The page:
Roderick Cox
Video on demand from 6 Jun 2021
available until 6 Jun 2022

A Celebration of Black Music III

2021 festival: Accompanied by fellow American artists and by the Deutsche Kammerphilharmonie Bremen, Thomas Hampson presents songs and orchestral works written by Afro-American composers.

»Hope in the Night«: The title of the third part of Thomas Hampson’s »A Celebration of Black Music« is taken from the middle movement of William Levi Dawson’s »Negro Folk Symphony«. Dawson made use of well-known spiritual tunes in this pioneering work, and the premiere was accorded an enthusiastic welcome in 1934. The first half of this concert programme revolves entirely around the genre of the traditional spiritual, be it gentle arrangements of the originals, like those by Hale Smith, or as inspiration for the operas of William Grant Still. The influence of spirituals is heard in both vocal or instrumental pieces on this programme: rhythms and melodies get under one’s skin with their portraits of shattered dreams and dreams come true, of farewells and new starts, of courage and hope. An evening full of superb musical treasures!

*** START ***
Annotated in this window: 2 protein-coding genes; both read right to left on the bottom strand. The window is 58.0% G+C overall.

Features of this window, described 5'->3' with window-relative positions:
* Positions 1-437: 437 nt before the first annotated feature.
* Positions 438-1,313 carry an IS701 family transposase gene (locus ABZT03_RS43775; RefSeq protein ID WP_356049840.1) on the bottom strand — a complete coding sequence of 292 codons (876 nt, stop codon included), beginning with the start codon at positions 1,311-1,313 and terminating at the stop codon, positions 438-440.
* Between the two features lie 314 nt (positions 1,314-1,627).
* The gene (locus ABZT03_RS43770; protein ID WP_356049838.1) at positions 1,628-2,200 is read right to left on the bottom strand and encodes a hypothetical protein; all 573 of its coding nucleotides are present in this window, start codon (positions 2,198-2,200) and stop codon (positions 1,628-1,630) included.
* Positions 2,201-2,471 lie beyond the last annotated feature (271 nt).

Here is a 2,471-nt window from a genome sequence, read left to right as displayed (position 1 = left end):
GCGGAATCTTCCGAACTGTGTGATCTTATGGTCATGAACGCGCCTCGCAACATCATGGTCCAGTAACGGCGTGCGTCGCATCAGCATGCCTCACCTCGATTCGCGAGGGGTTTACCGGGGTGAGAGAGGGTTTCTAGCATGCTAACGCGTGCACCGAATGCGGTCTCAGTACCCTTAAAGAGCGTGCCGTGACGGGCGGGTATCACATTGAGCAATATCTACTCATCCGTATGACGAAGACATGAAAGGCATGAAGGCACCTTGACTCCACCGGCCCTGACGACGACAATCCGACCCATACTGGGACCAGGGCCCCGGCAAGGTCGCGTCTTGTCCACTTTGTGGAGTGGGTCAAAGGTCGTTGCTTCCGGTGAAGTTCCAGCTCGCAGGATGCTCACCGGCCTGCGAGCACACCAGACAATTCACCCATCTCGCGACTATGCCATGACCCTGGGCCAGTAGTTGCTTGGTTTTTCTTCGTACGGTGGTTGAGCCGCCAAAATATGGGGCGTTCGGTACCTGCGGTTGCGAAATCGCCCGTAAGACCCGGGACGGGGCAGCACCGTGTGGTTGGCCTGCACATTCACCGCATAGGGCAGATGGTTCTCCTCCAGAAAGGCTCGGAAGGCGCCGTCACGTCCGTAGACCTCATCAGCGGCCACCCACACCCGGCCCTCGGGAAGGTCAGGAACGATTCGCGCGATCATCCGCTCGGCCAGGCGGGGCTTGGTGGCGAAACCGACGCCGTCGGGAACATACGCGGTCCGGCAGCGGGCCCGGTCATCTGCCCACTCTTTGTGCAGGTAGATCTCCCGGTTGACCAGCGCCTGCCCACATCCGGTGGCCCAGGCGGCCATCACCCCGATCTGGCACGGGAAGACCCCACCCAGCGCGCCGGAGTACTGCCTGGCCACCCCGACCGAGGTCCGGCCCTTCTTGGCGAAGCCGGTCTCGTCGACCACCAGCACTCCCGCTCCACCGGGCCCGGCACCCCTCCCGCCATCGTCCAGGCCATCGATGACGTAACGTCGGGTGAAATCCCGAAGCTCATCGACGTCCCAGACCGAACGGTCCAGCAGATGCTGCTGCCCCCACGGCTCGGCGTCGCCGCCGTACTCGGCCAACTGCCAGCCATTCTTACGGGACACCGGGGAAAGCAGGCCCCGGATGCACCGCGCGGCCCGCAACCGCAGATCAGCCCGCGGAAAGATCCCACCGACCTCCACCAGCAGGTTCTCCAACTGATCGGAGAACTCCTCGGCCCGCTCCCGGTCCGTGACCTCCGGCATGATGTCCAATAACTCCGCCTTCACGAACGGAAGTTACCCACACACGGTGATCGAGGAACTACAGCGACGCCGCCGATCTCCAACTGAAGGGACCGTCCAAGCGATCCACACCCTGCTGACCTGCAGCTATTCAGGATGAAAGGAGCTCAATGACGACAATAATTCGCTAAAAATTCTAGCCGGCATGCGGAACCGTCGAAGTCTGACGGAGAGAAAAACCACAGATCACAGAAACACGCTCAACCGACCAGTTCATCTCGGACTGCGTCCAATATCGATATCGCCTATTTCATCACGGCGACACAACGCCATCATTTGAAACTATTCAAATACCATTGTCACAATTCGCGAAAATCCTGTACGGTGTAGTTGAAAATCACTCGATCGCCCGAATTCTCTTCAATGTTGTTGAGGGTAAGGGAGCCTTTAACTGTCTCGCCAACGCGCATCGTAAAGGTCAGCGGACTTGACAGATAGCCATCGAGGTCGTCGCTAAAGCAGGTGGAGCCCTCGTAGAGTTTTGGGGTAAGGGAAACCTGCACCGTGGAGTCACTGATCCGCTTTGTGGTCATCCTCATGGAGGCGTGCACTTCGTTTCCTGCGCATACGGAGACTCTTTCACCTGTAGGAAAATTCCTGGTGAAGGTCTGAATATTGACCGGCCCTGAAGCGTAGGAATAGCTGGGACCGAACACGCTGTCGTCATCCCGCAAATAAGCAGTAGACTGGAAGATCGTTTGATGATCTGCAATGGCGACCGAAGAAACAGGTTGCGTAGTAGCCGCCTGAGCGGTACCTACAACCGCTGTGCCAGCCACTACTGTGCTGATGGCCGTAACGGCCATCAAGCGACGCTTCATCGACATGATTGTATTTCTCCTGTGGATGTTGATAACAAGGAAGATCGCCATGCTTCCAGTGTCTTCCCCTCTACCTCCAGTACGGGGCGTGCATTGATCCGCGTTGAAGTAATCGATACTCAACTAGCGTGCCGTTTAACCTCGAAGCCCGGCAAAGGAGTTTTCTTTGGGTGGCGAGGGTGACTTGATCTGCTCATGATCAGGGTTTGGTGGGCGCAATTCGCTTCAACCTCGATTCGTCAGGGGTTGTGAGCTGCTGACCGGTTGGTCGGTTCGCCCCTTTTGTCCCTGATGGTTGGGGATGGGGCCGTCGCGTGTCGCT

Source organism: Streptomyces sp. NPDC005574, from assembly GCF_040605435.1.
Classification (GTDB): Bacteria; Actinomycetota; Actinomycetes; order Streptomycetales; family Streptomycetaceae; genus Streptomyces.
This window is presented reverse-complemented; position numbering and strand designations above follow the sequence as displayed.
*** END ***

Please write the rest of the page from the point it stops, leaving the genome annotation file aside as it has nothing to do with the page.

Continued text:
Note: All Hamburg International Music Festival 2021 concerts are available to stream free of charge. Once premiered, each concert stream can be accessed for the whole festival period.

 

Thomas Hampson: A Celebration of Black Music

An overview of all 2021 festival concerts.

Teaser »Song of America: A Celebration of Black Music«

Performers

The Deutsche Kammerphilharmonie Bremen

Louise Toppin soprano
Leah Hawkins soprano
Lawrence Brownlee tenor
Thomas Hampson baritone

conductor Roderick Cox

 

Programme

»Hope in the Night«